Little evidence exists on the substitution of assisted living facilities for nursing homes, although a primary aim of states in covering assisted living services is to reduce the use of more expensive nursing home care. Most assisted living facilities will admit and retain individuals needing assistance with fewer than three ADLs who are continent and do not need assistance transferring (Hawes, Rose, and Phillips 1999). Perhaps 20 percent of nursing home residents potentially meet these criteria. About 17 percent of nursing home residents have fewer than three ADLs, 46.1 percent are continent, and 26.4 percent receive no assistance with transferring (Krauss and Altman 1998). Spector and Cohen (1996) estimated that about 16 percent of nursing home residents met all three of those criteria and the additional conditions of having no substantial medical needs or behavior problems (e.g. wandering) and being able to understand and communicate.
II. DATA AND METHODS
The MCBS is conducted annually for the Centers for Medicare and Medicaid Services (CMS) and collects information on a nationally representative sample of Medicare enrollees residing in the community or facilities. Thus, it provides samples of persons in nursing homes and assisted living facilities drawn from the same national cross-section, rather than from separate facility surveys. About 95 percent of the elderly are enrolled in Medicare. Our data are from the Cost and Use file, which contains reconciled information on events, charges, and payments from both survey and Medicare claims for the year.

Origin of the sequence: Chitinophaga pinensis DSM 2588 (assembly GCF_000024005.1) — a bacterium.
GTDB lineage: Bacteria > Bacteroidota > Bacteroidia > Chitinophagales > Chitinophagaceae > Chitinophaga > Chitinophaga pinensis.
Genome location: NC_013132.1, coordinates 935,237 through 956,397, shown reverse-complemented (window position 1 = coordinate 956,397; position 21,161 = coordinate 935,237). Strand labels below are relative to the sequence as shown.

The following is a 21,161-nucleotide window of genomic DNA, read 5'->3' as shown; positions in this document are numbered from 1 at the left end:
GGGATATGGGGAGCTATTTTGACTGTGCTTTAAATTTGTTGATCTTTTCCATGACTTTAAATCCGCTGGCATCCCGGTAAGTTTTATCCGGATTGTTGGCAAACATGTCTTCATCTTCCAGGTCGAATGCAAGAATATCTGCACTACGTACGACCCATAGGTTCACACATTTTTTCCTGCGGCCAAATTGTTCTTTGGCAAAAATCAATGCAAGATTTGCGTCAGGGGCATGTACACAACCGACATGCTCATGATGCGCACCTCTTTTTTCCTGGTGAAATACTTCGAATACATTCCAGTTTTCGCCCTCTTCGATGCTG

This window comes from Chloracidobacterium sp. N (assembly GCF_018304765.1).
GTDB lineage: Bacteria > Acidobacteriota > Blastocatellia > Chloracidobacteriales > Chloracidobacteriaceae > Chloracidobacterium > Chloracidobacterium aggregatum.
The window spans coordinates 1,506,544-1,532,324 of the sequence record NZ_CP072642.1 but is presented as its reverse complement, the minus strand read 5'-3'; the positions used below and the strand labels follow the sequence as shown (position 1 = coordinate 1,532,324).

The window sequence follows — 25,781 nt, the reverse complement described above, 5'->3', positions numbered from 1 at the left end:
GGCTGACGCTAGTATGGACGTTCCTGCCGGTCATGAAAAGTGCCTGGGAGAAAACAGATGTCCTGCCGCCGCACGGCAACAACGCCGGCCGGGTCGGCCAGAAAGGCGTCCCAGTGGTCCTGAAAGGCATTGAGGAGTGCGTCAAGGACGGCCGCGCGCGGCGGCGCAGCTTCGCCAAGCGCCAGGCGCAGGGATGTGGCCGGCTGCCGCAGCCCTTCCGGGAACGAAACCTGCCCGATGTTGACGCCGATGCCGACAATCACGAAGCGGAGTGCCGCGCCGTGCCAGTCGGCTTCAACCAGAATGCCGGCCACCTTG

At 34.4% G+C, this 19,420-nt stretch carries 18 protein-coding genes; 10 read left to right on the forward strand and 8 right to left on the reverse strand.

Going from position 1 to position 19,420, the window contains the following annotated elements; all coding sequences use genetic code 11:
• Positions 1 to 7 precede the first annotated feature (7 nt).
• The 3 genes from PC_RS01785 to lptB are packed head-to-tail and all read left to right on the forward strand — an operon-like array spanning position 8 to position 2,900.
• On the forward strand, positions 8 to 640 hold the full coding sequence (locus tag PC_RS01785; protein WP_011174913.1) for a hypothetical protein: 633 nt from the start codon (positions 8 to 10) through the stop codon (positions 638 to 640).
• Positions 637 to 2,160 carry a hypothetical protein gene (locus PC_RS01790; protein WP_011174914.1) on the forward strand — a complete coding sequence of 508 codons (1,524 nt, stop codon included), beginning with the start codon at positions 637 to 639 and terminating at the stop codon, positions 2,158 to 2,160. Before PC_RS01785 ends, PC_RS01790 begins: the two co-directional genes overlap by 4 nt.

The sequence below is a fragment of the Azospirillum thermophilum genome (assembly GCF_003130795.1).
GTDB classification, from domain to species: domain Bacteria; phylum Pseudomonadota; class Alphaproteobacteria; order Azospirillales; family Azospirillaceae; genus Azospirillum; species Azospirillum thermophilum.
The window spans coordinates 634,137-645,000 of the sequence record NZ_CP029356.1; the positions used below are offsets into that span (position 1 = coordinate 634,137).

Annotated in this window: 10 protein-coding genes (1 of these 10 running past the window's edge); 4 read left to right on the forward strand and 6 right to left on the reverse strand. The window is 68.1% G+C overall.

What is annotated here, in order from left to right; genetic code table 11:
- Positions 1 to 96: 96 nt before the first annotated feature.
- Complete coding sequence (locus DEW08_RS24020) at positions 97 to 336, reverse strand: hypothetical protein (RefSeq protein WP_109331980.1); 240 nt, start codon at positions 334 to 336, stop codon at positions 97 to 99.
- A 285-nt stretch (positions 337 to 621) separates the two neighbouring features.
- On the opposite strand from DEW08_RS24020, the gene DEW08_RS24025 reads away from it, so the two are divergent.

A. Survey Structure
The MCBS is a rotating longitudinal panel survey that follows representative samples of the Medicare population over a four-year period. The annual sample is about 12,000 persons, including an over-sample of those age 85 or older (Adler 1994; Laschober and Olin 1996; CMS 2002). A supplemental sample is drawn and interviewed in each fall round (September through December) to replace respondents being retired from the sample, replenish cells depleted by refusals and death, and correct for coverage errors in the initial frame (CMS 2002). Since 1994, the supplemental sample has been representative of persons alive and eligible on January 1 of the survey year. The full sample represents all persons who were enrolled in the Medicare program during the calendar year, and weights are constructed to be used for full-year and panel estimates.
The MCBS conducts an initial interview in either the community or a facility and then follows respondents as their place of residence changes. For each year, a time line including all changes of residence is constructed for each individual. In addition to nursing homes, facility settings include other residential care facilities, such as assisted living and personal care homes. A facility questionnaire elicits information about the characteristics of each identified facility, including the type of facility. For each sample person, an initial baseline interview elicits information on demographic characteristics that are constant (e.g., gender) and the core questionnaire administered in the fall provides information on the personal characteristics that change over time (e.g., income, living arrangements, health-status and functioning).